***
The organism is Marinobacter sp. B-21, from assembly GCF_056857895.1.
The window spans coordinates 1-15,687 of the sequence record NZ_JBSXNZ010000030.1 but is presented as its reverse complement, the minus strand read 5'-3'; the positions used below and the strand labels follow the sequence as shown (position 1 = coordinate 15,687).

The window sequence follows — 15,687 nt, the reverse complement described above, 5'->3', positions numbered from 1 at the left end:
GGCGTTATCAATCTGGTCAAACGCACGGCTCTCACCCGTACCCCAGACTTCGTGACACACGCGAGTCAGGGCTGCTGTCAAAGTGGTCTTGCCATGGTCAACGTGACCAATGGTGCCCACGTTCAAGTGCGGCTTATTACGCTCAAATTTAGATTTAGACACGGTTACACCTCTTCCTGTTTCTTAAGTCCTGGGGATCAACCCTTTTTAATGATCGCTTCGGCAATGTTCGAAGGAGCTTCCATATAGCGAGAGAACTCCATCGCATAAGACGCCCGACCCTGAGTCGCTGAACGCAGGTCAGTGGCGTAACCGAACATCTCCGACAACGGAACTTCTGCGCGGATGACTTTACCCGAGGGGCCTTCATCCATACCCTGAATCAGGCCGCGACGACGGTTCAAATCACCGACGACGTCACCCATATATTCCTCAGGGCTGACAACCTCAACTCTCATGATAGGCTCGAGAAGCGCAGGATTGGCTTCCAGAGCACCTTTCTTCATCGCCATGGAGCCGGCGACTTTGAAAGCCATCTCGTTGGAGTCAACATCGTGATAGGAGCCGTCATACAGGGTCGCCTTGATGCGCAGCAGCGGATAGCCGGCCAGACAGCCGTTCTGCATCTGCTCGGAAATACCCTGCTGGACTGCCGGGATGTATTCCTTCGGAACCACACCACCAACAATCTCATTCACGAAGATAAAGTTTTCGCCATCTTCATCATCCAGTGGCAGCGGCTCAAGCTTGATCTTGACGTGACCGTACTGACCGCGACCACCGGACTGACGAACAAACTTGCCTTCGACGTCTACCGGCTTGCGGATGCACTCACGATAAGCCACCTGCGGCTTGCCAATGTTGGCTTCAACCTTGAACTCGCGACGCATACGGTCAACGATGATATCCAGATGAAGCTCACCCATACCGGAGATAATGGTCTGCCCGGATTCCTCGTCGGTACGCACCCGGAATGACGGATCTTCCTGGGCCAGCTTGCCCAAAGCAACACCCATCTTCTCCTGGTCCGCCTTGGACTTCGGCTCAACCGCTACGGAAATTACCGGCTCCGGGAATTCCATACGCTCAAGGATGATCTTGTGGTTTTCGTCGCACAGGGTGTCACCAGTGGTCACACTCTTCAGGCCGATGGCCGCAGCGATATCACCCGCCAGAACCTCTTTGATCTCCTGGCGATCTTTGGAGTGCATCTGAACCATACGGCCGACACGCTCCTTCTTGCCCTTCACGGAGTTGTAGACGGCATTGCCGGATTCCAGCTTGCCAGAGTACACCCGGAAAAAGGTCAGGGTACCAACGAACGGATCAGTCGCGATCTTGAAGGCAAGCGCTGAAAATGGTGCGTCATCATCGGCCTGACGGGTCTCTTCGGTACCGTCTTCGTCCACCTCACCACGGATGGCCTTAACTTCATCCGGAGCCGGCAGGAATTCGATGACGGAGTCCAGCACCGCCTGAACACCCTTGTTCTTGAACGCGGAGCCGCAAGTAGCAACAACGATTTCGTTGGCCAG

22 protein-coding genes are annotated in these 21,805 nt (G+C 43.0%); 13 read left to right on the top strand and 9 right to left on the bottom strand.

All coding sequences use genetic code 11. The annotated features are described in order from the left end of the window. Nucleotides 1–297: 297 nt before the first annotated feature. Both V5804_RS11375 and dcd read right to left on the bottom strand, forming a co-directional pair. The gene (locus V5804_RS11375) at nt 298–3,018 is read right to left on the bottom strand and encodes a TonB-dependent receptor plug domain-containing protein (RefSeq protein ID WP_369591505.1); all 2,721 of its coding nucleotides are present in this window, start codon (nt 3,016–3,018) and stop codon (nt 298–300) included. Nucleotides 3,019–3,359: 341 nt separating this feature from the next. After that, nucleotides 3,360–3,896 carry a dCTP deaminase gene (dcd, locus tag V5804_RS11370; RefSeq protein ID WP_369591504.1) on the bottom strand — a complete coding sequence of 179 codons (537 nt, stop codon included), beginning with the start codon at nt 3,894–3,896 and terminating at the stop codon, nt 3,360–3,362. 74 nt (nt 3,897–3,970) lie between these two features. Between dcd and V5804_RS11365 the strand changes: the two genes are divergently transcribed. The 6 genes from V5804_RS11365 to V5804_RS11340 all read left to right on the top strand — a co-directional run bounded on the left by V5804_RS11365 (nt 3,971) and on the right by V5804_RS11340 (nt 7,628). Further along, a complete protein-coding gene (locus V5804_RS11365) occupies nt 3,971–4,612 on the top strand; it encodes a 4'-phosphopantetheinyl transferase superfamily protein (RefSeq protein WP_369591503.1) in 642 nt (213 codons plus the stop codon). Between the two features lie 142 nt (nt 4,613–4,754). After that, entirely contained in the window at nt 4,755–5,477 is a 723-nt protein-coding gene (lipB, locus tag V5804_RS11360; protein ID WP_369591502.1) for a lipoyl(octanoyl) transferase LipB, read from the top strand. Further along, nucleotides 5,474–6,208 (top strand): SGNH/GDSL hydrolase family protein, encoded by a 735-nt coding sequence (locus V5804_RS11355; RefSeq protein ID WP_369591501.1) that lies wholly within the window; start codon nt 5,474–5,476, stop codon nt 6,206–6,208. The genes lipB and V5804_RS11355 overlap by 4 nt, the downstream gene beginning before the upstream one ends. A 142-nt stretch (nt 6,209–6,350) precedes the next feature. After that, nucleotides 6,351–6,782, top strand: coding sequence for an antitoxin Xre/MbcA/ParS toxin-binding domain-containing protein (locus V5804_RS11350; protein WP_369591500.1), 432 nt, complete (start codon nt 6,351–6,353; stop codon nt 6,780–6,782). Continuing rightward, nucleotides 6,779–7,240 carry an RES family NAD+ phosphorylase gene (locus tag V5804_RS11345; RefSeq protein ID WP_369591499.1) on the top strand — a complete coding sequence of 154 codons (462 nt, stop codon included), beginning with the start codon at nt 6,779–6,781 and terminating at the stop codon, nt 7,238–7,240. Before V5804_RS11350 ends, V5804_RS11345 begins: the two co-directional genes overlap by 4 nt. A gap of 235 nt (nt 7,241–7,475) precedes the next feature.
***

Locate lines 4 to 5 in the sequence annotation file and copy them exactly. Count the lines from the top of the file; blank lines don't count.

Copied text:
GGCGTTATCAATCTGGTCAAACGCACGGCTCTCACCCGTACCCCAGACTTCGTGACACACGCGAGTCAGGGCTGCTGTCAAAGTGGTCTTGCCATGGTCAACGTGACCAATGGTGCCCACGTTCAAGTGCGGCTTATTACGCTCAAATTTAGATTTAGACACGGTTACACCTCTTCCTGTTTCTTAAGTCCTGGGGATCAACCCTTTTTAATGATCGCTTCGGCAATGTTCGAAGGAGCTTCCATATAGCGAGAGAACTCCATCGCATAAGACGCCCGACCCTGAGTCGCTGAACGCAGGTCAGTGGCGTAACCGAACATCTCCGACAACGGAACTTCTGCGCGGATGACTTTACCCGAGGGGCCTTCATCCATACCCTGAATCAGGCCGCGACGACGGTTCAAATCACCGACGACGTCACCCATATATTCCTCAGGGCTGACAACCTCAACTCTCATGATAGGCTCGAGAAGCGCAGGATTGGCTTCCAGAGCACCTTTCTTCATCGCCATGGAGCCGGCGACTTTGAAAGCCATCTCGTTGGAGTCAACATCGTGATAGGAGCCGTCATACAGGGTCGCCTTGATGCGCAGCAGCGGATAGCCGGCCAGACAGCCGTTCTGCATCTGCTCGGAAATACCCTGCTGGACTGCCGGGATGTATTCCTTCGGAACCACACCACCAACAATCTCATTCACGAAGATAAAGTTTTCGCCATCTTCATCATCCAGTGGCAGCGGCTCAAGCTTGATCTTGACGTGACCGTACTGACCGCGACCACCGGACTGACGAACAAACTTGCCTTCGACGTCTACCGGCTTGCGGATGCACTCACGATAAGCCACCTGCGGCTTGCCAATGTTGGCTTCAACCTTGAACTCGCGACGCATACGGTCAACGATGATATCCAGATGAAGCTCACCCATACCGGAGATAATGGTCTGCCCGGATTCCTCGTCGGTACGCACCCGGAATGACGGATCTTCCTGGGCCAGCTTGCCCAAAGCAACACCCATCTTCTCCTGGTCCGCCTTGGACTTCGGCTCAACCGCTACGGAAATTACCGGCTCCGGGAATTCCATACGCTCAAGGATGATCTTGTGGTTTTCGTCGCACAGGGTGTCACCAGTGGTCACACTCTTCAGGCCGATGGCCGCAGCGATATCACCCGCCAGAACCTCTTTGATCTCCTGGCGATCTTTGGAGTGCATCTGAACCATACGGCCGACACGCTCCTTCTTGCCCTTCACGGAGTTGTAGACGGCATTGCCGGATTCCAGCTTGCCAGAGTACACCCGGAAAAAGGTCAGGGTACCAACGAACGGATCAGTCGCGATCTTGAAGGCAAGCGCTGAAAATGGTGCGTCATCATCGGCCTGACGGGTCTCTTCGGTACCGTCTTCGTCCACCTCACCACGGATGGCCTTAACTTCATCCGGAGCCGGCAGGAATTCGATGACGGAGTCCAGCACCGCCTGAACACCCTTGTTCTTGAACGCGGAGCCGCAAGTAGCAACAACGATTTCGTTGGCCAG

22 protein-coding genes are annotated in these 21,805 nt (G+C 43.0%); 13 read left to right on the top strand and 9 right to left on the bottom strand.